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Antonio notices three wax-covered clay dolls on Ultima’s
shelf. One seems to be bent over in pain. Ultima forbids him to
touch the dolls and warns him to stay away from Tenorio. She gives
him an amulet containing dried herbs to protect him from danger.
One evening, Narciso bursts into the Márez home to report that one
of Tenorio’s daughters has died. Tenorio told everyone that he found
Ultima’s little pouch of herbs under his daughter’s bed. Narciso
warns Ultima that Tenorio is coming with a drunken lynch mob hungry
for a witch’s death. At that moment, Tenorio and his cohorts arrive.
With Antonio at his side, Gabriel demands that they identify themselves and
state their business.
To guard against witches, one man has thrust through
his lips needles that have been blessed by a priest. Narciso declares
that they can pin the needles over Gabriel’s door in the sign of
a cross. If Ultima is a witch, she cannot walk through the door.
The mob agrees to abide by the test. Ultima’s owl suddenly gouges
out one of Tenorio’s eyes. When everyone looks up, Ultima has passed
through the door. The mob disperses, but Tenorio vows to kill Ultima.
Antonio notices that the needles are no longer pinned above the
door. He never finds out if they simply fell or if someone had broken
Gabriel accompanies his family to El Puerto and stays
to take part in the Lunas’ harvest for the first time. Antonio ponders
the conflicting belief systems of the Catholic Church and the golden
carp. He wishes there were a god that always forgave and never punished.
He wonders if God is too much like a man. Antonio asks Pedro why
he and Antonio’s other uncles did not come to warn Ultima like Narciso
did. Pedro admits that he was a coward, but he vows to stand by Ultima
from now on. Antonio’s uncle, Mateo, reports that the surviving
Trementina sisters have woven a cottonwood coffin for their dead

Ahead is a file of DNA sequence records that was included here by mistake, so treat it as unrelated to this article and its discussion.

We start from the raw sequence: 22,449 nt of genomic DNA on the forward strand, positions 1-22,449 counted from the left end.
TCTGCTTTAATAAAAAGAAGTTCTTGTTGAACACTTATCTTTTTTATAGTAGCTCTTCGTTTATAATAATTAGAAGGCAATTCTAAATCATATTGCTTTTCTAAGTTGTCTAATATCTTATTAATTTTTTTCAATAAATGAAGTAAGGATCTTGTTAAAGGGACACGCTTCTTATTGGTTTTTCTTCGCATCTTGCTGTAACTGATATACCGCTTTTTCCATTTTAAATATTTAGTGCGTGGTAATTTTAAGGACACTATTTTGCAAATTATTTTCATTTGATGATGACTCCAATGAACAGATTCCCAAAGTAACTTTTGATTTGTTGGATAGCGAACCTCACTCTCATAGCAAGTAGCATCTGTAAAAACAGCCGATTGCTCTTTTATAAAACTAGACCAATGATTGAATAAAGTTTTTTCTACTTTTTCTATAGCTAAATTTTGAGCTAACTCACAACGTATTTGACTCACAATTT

sister because a witch cannot be buried in a pine, cedar, or piñon
coffin. He describes the frightful ceremony for a Black Mass funeral.
Antonio has a dream in which Mateo’s description of the ceremony
is enacted, but when he looks inside the coffin, he finds Ultima.
He awakes just in time to see the El Puerto priest refuse to give
the dead woman the funeral mass and, therefore, burial in hallowed
ground. The whole town witnesses their public shame. Tenorio will
never again be able to sway the townspeople to join his vendetta
Bless Me, Ultima largely describes the
process of leaving childhood behind as adult knowledge is acquired.
During the remainder of the summer, the anxiety-prone Antonio learns
that coping with change and disappointment is a normal part of living,
and one that he must accept. At no point does life stop changing.
Moreover, change inevitably brings loss and grief, which Antonio
learns from watching Gabriel grieve by drinking and muttering to
himself angrily because his sons have rebelled. But change can also
bring redemption and forgiveness, which Anaya shows when Gabriel
finally begins to understand that his sons must build independent
lives and that the Márez spirit he admired in them led them to abandon
his dream for their own. By witnessing the drama between Gabriel
and his brothers, Antonio learns that rebellion against parental
authority is a normal part of becoming an adult.
When Gabriel’s old friends from the llano come to town
for supplies, Anaya uses their stories as a vehicle for examining
the social and economic changes affecting their lifestyles. They
demonstrate how railroads and barbed wire are causing the vaquero
lifestyle to change and slowly disappear. Antonio listens to the
tales of hardship and realizes that his father pines for a life
that is already fading. Again, change is shown to be inevitable,
and it brings hardship and grief. However, Antonio recognizes that
as the vaqueros drink and reminisce about the good old days, they
discuss a past that is heavily idealized. María also idealizes her
ancestral past—she neglects to mention that the priest who led the
Lunas to El Puerto was actually their father. She also idealizes
the role of the priest, an important realization for Antonio. He
must learn to evaluate truths on his own because other peoples’
truths are colored by their personal experiences and losses.
Although Antonio is coming to accept the imperfections
in his mother and father, he still has a lot to learn from his parents. Although
Gabriel has come to terms with the loss of his old way of life,
he retains the vaquero’s fierce spirit of independence, as we see when
the mob comes for Ultima and he does not hesitate to defend her.
Antonio stands by his father’s side and learns a valuable lesson in
personal integrity. Antonio also learns that not everyone has the courage
to stand by his or her convictions when they become unpopular. His
Luna uncles did not warn Ultima about Tenorio’s evil plans, because
they were afraid. Again, Antonio is learning that there are many
moral pitfalls in adulthood.
Ace your assignments with our guide to Bless Me, Ultima!